Objective: To determine the safety and efficacy of balloon vs sham venoplasty of narrowing of the extracranial jugular and azygos veins in multiple sclerosis (MS).
Methods: Patients with relapsing or progressive MS were screened using clinical and ultrasound criteria. After confirmation of >50% narrowing by venography, participants were randomized 1:1 to receive balloon or sham venoplasty of all stenoses and were followed for 48 weeks. Participants and research staff were blinded to intervention allocation. The primary safety outcome was the number of adverse events (AEs) during 48 weeks. The primary efficacy outcome was the change from baseline to week 48 in the patient-reported outcome MS Quality of Life-54 (MSQOL-54) questionnaire. Standardized clinical and MRI outcomes were also evaluated.
Results: One hundred four participants were randomized (55 sham; 49 venoplasty) and 103 completed 48 weeks of follow-up. Twenty-three sham and 21 venoplasty participants reported at least 1 AE; one sham (2%) and 5 (10%) venoplasty participants had a serious AE. The mean improvement in MSQOL-54 physical score was +1.3 (sham) and +1.4 (venoplasty) (p = 0.95); MSQOL-54 mental score was +1.2 (sham) and -0.8 (venoplasty) (p = 0.55).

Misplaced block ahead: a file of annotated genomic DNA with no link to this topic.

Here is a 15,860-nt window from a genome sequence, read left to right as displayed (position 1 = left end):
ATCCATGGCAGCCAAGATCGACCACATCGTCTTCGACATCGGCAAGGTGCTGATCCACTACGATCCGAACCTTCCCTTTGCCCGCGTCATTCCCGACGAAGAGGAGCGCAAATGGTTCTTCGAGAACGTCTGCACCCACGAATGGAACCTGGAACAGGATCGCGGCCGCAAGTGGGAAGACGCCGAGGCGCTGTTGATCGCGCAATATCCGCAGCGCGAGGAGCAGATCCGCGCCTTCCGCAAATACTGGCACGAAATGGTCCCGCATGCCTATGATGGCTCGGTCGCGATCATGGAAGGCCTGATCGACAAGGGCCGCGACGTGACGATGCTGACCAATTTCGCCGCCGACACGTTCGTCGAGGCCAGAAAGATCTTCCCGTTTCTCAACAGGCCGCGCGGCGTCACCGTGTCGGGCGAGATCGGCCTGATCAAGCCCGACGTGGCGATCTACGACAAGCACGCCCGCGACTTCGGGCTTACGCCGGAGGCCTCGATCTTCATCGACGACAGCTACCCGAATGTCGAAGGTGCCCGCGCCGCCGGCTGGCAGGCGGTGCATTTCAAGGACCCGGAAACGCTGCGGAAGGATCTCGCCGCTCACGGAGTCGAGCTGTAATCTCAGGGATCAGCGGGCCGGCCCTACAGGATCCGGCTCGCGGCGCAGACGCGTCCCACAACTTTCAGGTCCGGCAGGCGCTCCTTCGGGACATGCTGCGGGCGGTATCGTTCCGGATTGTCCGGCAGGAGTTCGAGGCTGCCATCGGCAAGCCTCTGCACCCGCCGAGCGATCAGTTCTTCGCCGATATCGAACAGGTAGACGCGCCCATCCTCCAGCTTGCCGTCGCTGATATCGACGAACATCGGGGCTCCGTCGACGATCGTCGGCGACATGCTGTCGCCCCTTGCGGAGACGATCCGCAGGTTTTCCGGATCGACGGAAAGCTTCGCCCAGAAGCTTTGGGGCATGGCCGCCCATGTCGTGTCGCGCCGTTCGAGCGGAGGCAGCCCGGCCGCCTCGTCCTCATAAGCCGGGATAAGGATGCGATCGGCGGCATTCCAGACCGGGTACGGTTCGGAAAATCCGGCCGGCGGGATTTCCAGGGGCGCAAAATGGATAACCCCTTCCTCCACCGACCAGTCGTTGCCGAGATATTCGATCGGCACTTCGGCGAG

Conclusions: Our data do not support the continued use of venoplasty of extracranial jugular and/or azygous venous narrowing to improve patient-reported outcomes, chronic MS symptoms, or the disease course of MS.
Clinicaltrialsgov identifier: NCT01864941.
Classification of evidence: This study provides Class I evidence that for patients with MS, balloon venoplasty of extracranial jugular and azygous veins is not beneficial in improving patient-reported, standardized clinical, or MRI outcomes.
Copyright © 2018 The Author(s). Published by Wolters Kluwer Health, Inc. on behalf of the American Academy of Neurology.